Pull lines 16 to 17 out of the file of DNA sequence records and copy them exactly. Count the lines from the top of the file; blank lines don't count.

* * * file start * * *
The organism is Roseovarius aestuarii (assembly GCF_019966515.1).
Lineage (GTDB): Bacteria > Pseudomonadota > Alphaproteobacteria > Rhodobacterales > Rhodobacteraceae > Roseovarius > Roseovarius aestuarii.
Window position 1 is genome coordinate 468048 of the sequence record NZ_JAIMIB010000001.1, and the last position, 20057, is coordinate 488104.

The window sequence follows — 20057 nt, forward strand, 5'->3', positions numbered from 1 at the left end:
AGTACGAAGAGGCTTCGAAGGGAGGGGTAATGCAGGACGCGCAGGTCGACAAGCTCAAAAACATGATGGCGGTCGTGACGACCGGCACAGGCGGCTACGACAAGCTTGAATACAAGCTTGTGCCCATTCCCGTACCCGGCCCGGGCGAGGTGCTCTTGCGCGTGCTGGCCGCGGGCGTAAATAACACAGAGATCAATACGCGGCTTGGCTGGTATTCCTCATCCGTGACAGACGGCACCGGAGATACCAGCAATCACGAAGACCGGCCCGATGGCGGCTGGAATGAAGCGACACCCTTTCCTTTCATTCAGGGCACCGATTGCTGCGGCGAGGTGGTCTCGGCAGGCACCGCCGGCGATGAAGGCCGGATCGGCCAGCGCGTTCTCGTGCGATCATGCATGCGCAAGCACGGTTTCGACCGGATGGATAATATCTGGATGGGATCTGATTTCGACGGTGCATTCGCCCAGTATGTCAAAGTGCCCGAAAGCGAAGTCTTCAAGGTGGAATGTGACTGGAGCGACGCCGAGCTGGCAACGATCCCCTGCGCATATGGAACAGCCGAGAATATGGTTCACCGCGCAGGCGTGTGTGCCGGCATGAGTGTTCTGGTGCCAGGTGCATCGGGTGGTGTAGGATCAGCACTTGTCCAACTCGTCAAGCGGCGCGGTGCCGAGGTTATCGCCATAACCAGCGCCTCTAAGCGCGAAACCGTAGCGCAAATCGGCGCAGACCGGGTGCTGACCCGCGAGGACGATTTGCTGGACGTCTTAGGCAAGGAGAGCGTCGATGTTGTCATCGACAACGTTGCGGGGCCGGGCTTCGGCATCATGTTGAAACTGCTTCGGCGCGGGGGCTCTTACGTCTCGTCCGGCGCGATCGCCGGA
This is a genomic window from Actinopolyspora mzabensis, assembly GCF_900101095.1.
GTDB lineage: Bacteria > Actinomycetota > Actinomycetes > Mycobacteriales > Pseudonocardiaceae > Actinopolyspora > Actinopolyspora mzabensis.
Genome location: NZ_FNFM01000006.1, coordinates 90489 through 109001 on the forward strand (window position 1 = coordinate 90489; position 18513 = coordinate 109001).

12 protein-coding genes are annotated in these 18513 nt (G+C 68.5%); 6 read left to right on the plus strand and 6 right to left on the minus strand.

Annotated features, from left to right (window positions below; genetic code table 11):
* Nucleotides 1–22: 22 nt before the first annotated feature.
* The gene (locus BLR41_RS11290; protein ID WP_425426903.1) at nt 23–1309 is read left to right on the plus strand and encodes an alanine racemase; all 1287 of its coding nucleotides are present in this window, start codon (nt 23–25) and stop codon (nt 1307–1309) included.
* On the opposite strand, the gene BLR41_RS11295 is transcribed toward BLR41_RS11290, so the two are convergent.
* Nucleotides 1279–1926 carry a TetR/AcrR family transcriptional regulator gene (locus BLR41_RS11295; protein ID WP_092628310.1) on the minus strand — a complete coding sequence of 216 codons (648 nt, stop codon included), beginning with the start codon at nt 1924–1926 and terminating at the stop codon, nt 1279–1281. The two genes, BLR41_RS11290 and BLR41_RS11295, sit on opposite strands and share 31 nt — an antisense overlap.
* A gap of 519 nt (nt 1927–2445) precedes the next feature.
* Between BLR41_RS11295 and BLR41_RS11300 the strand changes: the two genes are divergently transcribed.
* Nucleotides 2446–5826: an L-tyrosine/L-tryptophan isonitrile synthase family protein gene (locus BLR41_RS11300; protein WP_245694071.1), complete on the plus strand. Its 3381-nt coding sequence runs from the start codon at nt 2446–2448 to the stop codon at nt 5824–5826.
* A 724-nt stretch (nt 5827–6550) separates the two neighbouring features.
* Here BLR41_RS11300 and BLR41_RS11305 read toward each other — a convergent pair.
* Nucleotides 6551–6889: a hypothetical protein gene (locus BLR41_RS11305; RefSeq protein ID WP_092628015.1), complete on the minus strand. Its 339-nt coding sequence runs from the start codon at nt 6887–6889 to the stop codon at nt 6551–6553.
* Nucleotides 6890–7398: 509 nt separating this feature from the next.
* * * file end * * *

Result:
* Between BLR41_RS11295 and BLR41_RS11300 the strand changes: the two genes are divergently transcribed.
* Nucleotides 2446–5826: an L-tyrosine/L-tryptophan isonitrile synthase family protein gene (locus BLR41_RS11300; protein WP_245694071.1), complete on the plus strand. Its 3381-nt coding sequence runs from the start codon at nt 2446–2448 to the stop codon at nt 5824–5826.